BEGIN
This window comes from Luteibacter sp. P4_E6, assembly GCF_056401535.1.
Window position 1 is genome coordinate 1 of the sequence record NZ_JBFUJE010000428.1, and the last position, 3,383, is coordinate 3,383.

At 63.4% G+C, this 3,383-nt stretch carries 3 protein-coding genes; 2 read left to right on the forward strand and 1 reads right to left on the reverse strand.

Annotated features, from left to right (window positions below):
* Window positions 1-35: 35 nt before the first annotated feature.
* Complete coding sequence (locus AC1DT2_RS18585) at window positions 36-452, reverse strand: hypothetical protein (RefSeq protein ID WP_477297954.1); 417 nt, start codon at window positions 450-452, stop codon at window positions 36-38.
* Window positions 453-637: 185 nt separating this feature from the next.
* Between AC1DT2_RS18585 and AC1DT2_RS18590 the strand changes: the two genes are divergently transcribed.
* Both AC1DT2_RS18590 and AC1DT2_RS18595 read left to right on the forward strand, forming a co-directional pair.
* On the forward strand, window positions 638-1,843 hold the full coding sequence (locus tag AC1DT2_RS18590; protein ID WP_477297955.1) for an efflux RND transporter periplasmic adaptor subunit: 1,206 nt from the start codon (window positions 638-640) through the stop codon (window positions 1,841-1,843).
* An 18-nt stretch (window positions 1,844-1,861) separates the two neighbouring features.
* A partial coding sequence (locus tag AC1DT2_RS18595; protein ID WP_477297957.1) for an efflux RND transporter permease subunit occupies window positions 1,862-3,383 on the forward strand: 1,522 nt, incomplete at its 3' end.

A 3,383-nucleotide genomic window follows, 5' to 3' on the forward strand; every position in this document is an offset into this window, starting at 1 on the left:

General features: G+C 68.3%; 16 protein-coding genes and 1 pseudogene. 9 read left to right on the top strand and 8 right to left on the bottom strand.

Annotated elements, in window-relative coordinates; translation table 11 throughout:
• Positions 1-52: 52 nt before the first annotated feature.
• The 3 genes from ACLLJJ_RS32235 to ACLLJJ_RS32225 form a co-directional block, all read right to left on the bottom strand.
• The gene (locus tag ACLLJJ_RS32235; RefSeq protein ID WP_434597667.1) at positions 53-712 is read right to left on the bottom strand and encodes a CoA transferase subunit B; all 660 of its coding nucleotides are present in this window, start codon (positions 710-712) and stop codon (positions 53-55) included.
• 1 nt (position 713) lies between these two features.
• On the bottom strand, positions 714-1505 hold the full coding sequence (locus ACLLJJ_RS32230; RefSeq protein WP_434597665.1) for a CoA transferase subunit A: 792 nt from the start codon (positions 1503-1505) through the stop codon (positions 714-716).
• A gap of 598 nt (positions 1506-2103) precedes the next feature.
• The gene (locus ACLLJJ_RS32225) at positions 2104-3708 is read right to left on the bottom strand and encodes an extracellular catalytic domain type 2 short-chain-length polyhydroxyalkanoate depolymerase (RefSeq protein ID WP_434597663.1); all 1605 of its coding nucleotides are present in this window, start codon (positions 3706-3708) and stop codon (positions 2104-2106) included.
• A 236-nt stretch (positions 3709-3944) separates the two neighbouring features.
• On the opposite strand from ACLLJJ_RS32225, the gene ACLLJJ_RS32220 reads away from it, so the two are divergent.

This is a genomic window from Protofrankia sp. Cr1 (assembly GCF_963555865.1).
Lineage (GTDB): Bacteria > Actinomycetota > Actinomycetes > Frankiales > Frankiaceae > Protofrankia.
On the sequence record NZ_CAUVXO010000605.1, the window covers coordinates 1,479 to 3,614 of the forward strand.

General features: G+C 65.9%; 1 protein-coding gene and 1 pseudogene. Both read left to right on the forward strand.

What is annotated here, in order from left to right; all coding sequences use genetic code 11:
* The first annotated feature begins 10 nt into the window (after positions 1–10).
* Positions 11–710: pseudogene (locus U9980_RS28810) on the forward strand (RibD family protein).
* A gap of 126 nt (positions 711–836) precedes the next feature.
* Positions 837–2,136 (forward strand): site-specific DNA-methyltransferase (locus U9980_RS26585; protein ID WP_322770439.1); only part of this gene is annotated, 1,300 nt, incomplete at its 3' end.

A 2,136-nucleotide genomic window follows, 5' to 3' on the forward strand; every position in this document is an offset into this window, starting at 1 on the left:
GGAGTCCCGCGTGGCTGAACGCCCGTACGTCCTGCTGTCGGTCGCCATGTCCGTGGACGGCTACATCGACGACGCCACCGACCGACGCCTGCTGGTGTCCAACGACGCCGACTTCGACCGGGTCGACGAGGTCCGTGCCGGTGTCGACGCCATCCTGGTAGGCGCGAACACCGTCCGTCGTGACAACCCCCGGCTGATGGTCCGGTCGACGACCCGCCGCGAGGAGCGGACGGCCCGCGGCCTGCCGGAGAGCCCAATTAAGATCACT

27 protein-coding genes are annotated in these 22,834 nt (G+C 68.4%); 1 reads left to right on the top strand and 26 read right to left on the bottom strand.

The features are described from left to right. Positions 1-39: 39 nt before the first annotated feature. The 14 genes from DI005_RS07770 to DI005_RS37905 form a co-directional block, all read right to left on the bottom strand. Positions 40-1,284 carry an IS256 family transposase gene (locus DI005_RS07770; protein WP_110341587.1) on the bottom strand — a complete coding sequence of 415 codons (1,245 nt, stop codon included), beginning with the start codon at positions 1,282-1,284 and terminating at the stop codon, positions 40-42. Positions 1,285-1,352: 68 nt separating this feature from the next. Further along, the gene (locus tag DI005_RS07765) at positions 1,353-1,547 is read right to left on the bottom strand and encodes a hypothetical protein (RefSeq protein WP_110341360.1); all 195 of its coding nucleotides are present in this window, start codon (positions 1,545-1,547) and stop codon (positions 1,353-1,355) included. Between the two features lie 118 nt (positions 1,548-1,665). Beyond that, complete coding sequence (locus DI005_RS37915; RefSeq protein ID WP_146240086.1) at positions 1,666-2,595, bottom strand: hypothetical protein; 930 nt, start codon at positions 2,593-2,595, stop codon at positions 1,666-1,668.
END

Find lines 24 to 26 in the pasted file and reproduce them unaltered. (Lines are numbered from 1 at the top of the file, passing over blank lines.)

• On the opposite strand from ACLLJJ_RS32225, the gene ACLLJJ_RS32220 reads away from it, so the two are divergent.

This is a genomic window from Protofrankia sp. Cr1 (assembly GCF_963555865.1).
Lineage (GTDB): Bacteria > Actinomycetota > Actinomycetes > Frankiales > Frankiaceae > Protofrankia.